Note: All are via i.m. injection of oil solution, unless noted otherwise (except for PEP and PE3P, which are used as aqueous solutions). Footnotes: a = Studied but never marketed. b = An effective OID of EU is 20–30 mg/month. c = The t1/2 of PEP after a 320-mg dose is 70 days. Sources: See template.

Clinical effectsEdit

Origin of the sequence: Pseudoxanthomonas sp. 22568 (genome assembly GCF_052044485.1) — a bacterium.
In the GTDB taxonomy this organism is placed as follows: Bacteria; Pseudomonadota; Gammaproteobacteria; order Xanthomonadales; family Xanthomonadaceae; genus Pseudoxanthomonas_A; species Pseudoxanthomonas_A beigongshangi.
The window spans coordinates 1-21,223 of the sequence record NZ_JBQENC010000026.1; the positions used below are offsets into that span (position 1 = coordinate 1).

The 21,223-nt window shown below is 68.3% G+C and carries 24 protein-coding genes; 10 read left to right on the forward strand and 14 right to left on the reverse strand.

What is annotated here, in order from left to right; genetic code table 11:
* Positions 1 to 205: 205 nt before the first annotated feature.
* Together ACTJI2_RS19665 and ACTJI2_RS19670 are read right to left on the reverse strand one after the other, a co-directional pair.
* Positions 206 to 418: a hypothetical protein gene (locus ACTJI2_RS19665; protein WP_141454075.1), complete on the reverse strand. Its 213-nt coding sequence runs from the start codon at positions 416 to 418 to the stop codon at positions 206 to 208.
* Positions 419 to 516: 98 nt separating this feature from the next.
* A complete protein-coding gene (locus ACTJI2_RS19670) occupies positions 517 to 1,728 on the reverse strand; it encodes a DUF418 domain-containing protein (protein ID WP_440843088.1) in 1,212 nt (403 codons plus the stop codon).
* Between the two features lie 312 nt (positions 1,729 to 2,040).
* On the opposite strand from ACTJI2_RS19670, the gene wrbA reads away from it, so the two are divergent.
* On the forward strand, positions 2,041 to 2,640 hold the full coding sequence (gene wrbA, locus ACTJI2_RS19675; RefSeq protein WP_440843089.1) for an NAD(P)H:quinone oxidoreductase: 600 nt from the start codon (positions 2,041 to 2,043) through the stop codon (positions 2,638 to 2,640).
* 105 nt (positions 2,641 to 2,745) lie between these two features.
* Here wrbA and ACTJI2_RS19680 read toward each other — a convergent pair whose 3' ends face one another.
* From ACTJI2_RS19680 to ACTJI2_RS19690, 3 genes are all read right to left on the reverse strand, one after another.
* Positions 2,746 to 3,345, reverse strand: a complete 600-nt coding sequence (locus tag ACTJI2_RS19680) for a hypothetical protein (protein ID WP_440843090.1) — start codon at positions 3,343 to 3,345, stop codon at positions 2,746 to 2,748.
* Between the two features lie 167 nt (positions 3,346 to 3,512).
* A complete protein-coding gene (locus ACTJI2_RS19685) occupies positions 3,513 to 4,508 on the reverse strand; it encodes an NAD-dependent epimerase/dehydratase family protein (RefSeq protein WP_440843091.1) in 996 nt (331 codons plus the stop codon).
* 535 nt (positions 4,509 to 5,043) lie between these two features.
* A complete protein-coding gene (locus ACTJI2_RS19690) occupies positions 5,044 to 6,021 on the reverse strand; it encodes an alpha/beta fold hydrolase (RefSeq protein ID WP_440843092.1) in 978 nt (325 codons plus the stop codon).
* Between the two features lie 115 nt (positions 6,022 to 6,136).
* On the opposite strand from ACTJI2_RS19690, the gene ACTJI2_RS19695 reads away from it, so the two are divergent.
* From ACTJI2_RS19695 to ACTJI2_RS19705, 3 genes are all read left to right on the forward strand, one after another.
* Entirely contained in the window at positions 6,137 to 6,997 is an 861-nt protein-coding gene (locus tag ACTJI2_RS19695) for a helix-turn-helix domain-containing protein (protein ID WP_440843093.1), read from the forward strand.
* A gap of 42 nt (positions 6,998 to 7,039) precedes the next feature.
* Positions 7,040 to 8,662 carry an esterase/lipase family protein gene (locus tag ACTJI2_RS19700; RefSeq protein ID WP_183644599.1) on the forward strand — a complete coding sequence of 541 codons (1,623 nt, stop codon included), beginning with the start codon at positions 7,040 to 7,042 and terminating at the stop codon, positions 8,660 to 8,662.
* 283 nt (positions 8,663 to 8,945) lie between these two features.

In clinical research in the 1930s, estrone was given via intramuscular injection to ovariectomized women in order to study its effects and to elucidate the biological properties of estrogens in humans.[35][36][37] In these studies, prior to administration of estrone, amenorrhea, atrophy of the breasts (as well as flaccidity and small and non-erectile nipples), vagina, and endometrium, vaginal dryness, and subjective symptoms of ovariectomy (e.g., hot flashes, mood changes) were all present in the women.[35][36][37] Treatment with estrone was found to dose- and time-dependently produce a variety of effects, including breast changes, reproductive tract changes of the vagina, cervix, and endometrium/uterus, and relief from the subjective symptoms of ovariectomy, as well as increased libido.[35][36][37] Breast changes specifically included enlargement and a sense of fullness, increased sensitivity and pigmentation of the nipples as well as nipple erection, tingling within the breast mammary glandular tissue, and aching and soreness of the breasts.[35][36][37] Reproductive tract changes included increased growth, thickness, and differentiation of the endometrium, and reversal of vaginal and cervical atrophy, which were accompanied by increased congestion of the cervix and mucous discharge from the cervix, uterine cramps and needle-like pains, pelvic fullness, a "bearing-down" sensation, and increased vaginal lubrication, as well as uterine bleeding both during treatment and in the days following cessation of injections.[35][36][37] Endometrial hyperplasia also occurred with sufficiently high doses of estrone.[35][36][37]